Defense Date

2008

Document Type

Thesis

Degree Name

Master of Public Health

Department

Epidemiology & Community Health

First Advisor

Derek Chapman

Abstract

Purpose: To compare the determinants and distribution of fetal and early neonatal deaths in the Commonwealth of Virginia. Background: Much attention is devoted to reducing the infant mortality rate which was declining up until 2002. The recent rise was parsed and found to stem from an increase in deaths during the early neonatal period. Fetal deaths are not well understood and are not routinely included when evaluating infant mortality. Methods: Using data collected from 2001 to 2006 fetal death and linked infant birth and death certificates by the Virginia Department of Health, crude mortality rates and leading causes of death were calculated for fetal and early neonatal mortality. Rates were calculated for each period of death by locality and mapped to determine if the distribution differed. Logistic regression was also used to evaluate sociodemographic and pregnancy risk factors and chi-square analyses were used to determine if the determinants varied significantly by timing of death outcome. Results: During the study period, the fetal death rate was 5.4 per 1,000 fetal deaths plus live births, the early neonatal death rate was 2.5 deaths per 1,000 live births and perinatal mortality rate was 7.9 deaths per 1,000 fetal deaths plus live births. Trends over time, gestational age specific mortality, geographic distribution, cause of death and many determinants were comparable between both death periods. Extremely low birth weight was the most significant risk factor for early neonatal death (OR = 1747.06). Congenital anomalies of the child were the leading predictor of fetal death (OR = 26.24, 95% CI: 19.62, 35.10) and second highest for early neonatal death (OR = 52.26, 95% CI: 35.21, 77.56). Conclusions: Because of the similarities in geographic distribution, sociodemographic factors, pregnancy risk factors and causes of death, analyzing neonatal and infant mortality rates in isolation from fetal deaths does not accurately depict the burden of adverse pregnancy outcomes.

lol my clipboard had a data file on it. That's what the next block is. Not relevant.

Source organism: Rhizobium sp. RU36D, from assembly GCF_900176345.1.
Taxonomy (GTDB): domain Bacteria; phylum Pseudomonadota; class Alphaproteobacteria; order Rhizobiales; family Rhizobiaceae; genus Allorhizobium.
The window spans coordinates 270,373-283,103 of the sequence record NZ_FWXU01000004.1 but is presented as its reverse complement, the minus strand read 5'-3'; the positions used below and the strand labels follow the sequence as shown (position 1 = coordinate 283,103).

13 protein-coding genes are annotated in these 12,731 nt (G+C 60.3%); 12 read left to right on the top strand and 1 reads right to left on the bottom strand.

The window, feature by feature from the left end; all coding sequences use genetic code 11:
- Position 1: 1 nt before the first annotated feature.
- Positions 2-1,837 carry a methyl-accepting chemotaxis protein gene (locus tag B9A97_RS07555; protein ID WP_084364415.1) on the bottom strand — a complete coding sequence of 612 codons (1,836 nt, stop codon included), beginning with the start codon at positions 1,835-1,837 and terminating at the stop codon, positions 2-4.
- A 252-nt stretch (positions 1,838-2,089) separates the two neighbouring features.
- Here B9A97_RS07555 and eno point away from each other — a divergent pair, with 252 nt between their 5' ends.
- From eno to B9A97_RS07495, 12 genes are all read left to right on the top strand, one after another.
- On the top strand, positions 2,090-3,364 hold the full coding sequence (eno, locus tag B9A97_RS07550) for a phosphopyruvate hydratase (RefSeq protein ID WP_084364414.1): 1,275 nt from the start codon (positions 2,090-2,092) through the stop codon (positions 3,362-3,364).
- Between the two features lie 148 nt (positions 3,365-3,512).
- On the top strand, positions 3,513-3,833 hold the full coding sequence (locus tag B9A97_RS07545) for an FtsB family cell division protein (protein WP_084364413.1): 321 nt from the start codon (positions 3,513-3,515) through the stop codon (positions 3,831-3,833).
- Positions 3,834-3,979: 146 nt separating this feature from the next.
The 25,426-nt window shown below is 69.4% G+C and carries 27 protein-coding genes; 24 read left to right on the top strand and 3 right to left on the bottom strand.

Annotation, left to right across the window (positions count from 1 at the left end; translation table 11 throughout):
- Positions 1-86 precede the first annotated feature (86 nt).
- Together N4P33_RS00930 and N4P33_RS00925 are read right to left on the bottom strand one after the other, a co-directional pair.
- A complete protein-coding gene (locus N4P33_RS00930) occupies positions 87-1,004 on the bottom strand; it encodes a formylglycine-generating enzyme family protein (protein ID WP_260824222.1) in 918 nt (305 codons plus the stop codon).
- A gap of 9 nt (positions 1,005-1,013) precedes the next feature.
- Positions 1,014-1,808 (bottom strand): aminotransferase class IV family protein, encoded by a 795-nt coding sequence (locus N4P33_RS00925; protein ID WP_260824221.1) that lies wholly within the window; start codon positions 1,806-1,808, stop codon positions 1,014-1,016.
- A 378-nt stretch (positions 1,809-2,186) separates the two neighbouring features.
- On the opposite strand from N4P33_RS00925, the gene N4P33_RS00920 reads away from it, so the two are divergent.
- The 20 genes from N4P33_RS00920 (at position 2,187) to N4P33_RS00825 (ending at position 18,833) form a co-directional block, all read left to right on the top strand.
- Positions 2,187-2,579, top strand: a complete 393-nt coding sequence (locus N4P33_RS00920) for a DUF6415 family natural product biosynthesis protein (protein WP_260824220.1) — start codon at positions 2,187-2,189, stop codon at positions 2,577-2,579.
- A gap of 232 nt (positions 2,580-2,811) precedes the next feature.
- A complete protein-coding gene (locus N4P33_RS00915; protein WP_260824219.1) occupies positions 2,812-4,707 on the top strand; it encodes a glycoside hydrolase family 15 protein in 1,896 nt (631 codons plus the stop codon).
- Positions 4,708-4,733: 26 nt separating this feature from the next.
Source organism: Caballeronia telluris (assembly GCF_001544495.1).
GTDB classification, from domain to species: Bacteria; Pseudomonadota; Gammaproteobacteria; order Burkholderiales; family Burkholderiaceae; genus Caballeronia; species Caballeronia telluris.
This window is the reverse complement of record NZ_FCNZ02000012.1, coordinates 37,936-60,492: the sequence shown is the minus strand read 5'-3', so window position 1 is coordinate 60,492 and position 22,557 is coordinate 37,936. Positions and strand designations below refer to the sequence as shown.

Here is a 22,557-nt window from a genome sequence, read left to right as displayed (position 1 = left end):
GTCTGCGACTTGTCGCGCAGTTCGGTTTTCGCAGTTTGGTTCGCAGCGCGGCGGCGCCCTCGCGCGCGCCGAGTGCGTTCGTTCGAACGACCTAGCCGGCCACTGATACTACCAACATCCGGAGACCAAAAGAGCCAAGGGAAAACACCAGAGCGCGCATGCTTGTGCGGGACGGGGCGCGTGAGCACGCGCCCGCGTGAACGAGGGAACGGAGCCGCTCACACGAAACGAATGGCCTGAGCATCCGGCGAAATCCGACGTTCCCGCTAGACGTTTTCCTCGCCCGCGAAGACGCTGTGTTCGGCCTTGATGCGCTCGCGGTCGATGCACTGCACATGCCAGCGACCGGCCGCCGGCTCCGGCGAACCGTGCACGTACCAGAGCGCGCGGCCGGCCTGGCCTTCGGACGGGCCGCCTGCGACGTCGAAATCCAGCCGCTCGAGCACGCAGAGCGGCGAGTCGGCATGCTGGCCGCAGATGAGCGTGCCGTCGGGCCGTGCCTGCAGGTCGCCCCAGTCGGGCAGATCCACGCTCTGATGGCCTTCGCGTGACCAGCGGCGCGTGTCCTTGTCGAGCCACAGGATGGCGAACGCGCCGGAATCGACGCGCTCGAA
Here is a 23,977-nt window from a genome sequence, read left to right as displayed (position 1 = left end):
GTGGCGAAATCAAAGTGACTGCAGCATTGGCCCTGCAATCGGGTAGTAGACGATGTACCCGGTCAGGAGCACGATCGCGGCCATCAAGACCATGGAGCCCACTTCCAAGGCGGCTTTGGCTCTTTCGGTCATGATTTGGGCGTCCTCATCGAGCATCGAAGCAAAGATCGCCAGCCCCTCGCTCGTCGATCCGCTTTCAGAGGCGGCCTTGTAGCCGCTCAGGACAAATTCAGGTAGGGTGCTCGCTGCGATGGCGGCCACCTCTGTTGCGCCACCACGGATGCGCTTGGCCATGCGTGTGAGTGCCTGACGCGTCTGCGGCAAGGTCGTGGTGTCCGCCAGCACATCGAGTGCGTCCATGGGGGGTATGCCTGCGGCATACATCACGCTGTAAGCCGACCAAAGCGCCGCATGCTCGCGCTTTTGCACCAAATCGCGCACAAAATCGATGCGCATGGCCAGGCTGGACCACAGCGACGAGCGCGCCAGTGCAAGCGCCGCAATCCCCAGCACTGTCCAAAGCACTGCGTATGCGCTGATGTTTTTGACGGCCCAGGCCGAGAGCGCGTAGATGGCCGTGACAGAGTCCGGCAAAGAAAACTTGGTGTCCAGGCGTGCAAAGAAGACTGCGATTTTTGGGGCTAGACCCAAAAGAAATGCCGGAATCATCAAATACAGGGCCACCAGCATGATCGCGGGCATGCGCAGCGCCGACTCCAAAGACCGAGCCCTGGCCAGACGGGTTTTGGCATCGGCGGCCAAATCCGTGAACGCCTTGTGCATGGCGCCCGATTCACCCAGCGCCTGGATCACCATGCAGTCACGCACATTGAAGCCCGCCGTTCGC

Rights

© The Author

Is Part Of

VCU University Archives

Is Part Of

VCU Theses and Dissertations

Date of Submission

December 2008

Included in

Epidemiology Commons

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